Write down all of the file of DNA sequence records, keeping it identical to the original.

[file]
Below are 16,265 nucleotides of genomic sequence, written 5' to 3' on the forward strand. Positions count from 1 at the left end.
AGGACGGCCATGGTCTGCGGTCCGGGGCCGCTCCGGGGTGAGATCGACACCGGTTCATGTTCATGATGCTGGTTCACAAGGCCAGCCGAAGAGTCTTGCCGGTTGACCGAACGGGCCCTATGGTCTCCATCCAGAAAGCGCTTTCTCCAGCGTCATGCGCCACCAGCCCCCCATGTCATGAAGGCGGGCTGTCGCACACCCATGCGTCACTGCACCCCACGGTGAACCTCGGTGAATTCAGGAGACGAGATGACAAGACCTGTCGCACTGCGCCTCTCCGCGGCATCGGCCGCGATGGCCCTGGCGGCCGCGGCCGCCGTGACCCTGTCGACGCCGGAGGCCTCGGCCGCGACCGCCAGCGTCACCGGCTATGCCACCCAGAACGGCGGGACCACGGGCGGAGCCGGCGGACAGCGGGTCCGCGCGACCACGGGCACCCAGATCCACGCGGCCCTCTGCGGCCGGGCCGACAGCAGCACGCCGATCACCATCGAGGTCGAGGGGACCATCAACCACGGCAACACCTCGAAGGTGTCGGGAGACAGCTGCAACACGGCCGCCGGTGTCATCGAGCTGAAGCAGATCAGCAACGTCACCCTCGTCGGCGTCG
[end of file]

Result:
Below are 16,265 nucleotides of genomic sequence, written 5' to 3' on the forward strand. Positions count from 1 at the left end.
AGGACGGCCATGGTCTGCGGTCCGGGGCCGCTCCGGGGTGAGATCGACACCGGTTCATGTTCATGATGCTGGTTCACAAGGCCAGCCGAAGAGTCTTGCCGGTTGACCGAACGGGCCCTATGGTCTCCATCCAGAAAGCGCTTTCTCCAGCGTCATGCGCCACCAGCCCCCCATGTCATGAAGGCGGGCTGTCGCACACCCATGCGTCACTGCACCCCACGGTGAACCTCGGTGAATTCAGGAGACGAGATGACAAGACCTGTCGCACTGCGCCTCTCCGCGGCATCGGCCGCGATGGCCCTGGCGGCCGCGGCCGCCGTGACCCTGTCGACGCCGGAGGCCTCGGCCGCGACCGCCAGCGTCACCGGCTATGCCACCCAGAACGGCGGGACCACGGGCGGAGCCGGCGGACAGCGGGTCCGCGCGACCACGGGCACCCAGATCCACGCGGCCCTCTGCGGCCGGGCCGACAGCAGCACGCCGATCACCATCGAGGTCGAGGGGACCATCAACCACGGCAACACCTCGAAGGTGTCGGGAGACAGCTGCAACACGGCCGCCGGTGTCATCGAGCTGAAGCAGATCAGCAACGTCACCCTCGTCGGCGTCG